(Arab. Huquq al‑Insan, Turk. İnsan Hakları)
Human rights describe those universal rights and demands of human beings that are deserving of protection and that accrue to the individual from nature. In Islam, because they are so closely related, the notions of ‘right’ and ‘obligation’ are often used together. As a result, every person shares in the responsibility for protecting the rights of his or her fellows. Reminded of his or her corresponding obligations, a person will remain aware of his or her own rights and of those of the others as well.
In Islamic culture, the modern term ‘human rights’ corresponds to the five fundamental values (al-darurat al-khamsa) addressed in the Qur’an. These are life, property, dignity, judgement, and religion; to protect these is seen as a necessity in Islam. These values have been mentioned in various declarations in regard to human rights in Islam.
The Qur’an emphasises the inviolability of life and prohibits the wrongful taking of a person’s life (2:178; 4:29; 5:33; 6:151; 17:33). Moreover, Muhammad prohibited vendetta and torture in any form (cf. Muslim). The right to property is also viewed as inviolable, and theft is subject to severe penalty (5:38). The wrongful appropriation of another’s possessions is a grave sin (2:188). In Islam, an individual’s status as person, his or her honour and respectability are expressed under the notion of ‘dignity’. To protect this, the Qur’an prohibited extramarital sexual intercourse and slander, ordering penalties for violations of these prohibitions (17:32; 24:4). Also prohibited are alcoholic drinks and drugs, as they are harmful to health and judgement; people must be free of impediment in the use of their faculties of thought and will.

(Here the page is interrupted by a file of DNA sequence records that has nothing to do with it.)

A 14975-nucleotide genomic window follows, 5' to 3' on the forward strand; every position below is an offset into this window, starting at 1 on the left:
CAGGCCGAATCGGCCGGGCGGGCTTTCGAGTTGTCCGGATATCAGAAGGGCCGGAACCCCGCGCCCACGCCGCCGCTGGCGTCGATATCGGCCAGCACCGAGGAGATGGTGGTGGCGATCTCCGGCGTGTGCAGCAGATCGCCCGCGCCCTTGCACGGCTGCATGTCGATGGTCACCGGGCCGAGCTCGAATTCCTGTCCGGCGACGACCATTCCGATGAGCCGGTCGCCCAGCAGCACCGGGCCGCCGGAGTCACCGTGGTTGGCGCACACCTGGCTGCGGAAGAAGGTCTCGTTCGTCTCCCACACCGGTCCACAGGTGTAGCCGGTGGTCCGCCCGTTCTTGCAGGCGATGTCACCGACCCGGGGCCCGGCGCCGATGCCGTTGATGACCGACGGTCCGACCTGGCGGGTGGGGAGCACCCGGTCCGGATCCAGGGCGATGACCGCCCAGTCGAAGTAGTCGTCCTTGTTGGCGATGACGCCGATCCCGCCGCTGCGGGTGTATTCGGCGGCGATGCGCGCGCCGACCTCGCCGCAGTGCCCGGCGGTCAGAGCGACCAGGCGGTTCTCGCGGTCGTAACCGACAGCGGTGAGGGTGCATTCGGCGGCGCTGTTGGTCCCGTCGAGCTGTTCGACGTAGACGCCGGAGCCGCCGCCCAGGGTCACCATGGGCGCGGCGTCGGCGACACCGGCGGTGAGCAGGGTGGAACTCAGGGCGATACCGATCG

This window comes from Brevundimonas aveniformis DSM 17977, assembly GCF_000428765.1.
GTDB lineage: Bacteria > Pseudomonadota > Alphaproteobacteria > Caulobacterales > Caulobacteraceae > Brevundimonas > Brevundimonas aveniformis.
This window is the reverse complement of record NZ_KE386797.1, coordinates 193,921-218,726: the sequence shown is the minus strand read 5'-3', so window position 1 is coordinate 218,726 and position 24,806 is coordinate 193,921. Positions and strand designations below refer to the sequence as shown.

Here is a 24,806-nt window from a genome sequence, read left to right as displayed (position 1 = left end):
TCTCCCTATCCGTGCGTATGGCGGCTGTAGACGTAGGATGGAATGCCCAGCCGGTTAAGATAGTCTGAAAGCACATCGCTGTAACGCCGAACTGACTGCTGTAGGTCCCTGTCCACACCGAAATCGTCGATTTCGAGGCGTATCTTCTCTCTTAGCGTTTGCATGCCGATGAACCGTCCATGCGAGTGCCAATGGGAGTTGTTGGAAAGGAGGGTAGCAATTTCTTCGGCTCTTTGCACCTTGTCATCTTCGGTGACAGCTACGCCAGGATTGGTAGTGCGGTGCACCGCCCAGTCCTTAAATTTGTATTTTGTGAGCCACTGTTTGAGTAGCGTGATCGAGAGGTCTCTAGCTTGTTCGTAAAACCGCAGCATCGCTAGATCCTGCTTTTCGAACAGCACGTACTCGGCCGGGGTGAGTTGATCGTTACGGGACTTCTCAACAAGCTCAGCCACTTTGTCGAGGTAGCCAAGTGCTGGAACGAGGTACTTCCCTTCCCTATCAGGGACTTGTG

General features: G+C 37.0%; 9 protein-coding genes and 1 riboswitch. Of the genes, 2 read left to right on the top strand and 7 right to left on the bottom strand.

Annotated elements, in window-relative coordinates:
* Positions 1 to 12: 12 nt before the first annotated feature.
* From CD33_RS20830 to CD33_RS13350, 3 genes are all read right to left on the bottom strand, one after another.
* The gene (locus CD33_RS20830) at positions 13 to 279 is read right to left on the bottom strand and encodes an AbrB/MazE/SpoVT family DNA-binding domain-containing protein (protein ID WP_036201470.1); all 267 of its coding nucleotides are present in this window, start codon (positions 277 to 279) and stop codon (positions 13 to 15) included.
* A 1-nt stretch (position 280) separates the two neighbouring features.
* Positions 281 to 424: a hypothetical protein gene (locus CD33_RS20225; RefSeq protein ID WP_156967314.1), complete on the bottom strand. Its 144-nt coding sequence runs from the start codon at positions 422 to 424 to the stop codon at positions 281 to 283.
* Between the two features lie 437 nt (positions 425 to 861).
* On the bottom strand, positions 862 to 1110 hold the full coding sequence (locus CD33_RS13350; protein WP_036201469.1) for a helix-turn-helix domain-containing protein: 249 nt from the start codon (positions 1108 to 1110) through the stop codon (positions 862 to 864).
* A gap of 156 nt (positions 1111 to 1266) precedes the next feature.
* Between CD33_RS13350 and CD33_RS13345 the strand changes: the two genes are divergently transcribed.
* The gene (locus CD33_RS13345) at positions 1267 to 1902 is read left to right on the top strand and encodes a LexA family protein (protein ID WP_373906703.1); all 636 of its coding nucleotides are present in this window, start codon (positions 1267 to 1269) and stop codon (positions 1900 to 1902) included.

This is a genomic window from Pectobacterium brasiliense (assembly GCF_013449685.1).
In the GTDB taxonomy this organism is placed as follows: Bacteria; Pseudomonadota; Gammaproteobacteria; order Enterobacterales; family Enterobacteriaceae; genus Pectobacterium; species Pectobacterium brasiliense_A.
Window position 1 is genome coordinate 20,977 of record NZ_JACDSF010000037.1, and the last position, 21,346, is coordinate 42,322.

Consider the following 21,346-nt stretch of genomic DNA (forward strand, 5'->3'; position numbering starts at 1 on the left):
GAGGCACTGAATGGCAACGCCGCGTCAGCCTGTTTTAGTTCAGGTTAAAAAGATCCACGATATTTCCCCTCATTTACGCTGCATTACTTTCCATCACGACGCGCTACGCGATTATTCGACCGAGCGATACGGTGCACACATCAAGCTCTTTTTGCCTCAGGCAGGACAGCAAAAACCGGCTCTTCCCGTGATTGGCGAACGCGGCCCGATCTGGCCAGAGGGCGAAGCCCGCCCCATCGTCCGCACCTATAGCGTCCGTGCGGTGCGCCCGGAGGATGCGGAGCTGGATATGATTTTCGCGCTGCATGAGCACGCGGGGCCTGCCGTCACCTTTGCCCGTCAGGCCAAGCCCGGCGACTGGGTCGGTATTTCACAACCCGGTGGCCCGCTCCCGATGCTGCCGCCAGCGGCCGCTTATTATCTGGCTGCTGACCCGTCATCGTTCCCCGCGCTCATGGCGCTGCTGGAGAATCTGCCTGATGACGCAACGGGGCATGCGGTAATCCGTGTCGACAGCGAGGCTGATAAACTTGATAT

Today, the severe penalties mandated in the Qur’an are subject to fresh interpretation within the framework of human rights. To ensure that justice will prevail, violations of the law are subject to penalty. The underlying thought here is that the type and form of punishment meted out must be oriented around the development of thinking about justice.
The verse ‘There shall be no compulsion in [acceptance of] the religion.’ (2:256) makes it clear that no pressure is to be applied in decisions of conscience, and that every individual may choose his or her faith as he or she sees fit. In addition to the five fundamental values referred to above, the Qur’an also emphasises the protection of privacy (24:27, 58). To ensure free and open communication, eavesdropping on private conversations is not permitted. To protect the individual’s moral rights, spying, gossip and the disclosure of confidential information are all prohibited as well (49:12). In his Farewell Sermon, Muhammad also declared that life, property and human dignity are inviolable.
İsmail Hakkı Ünal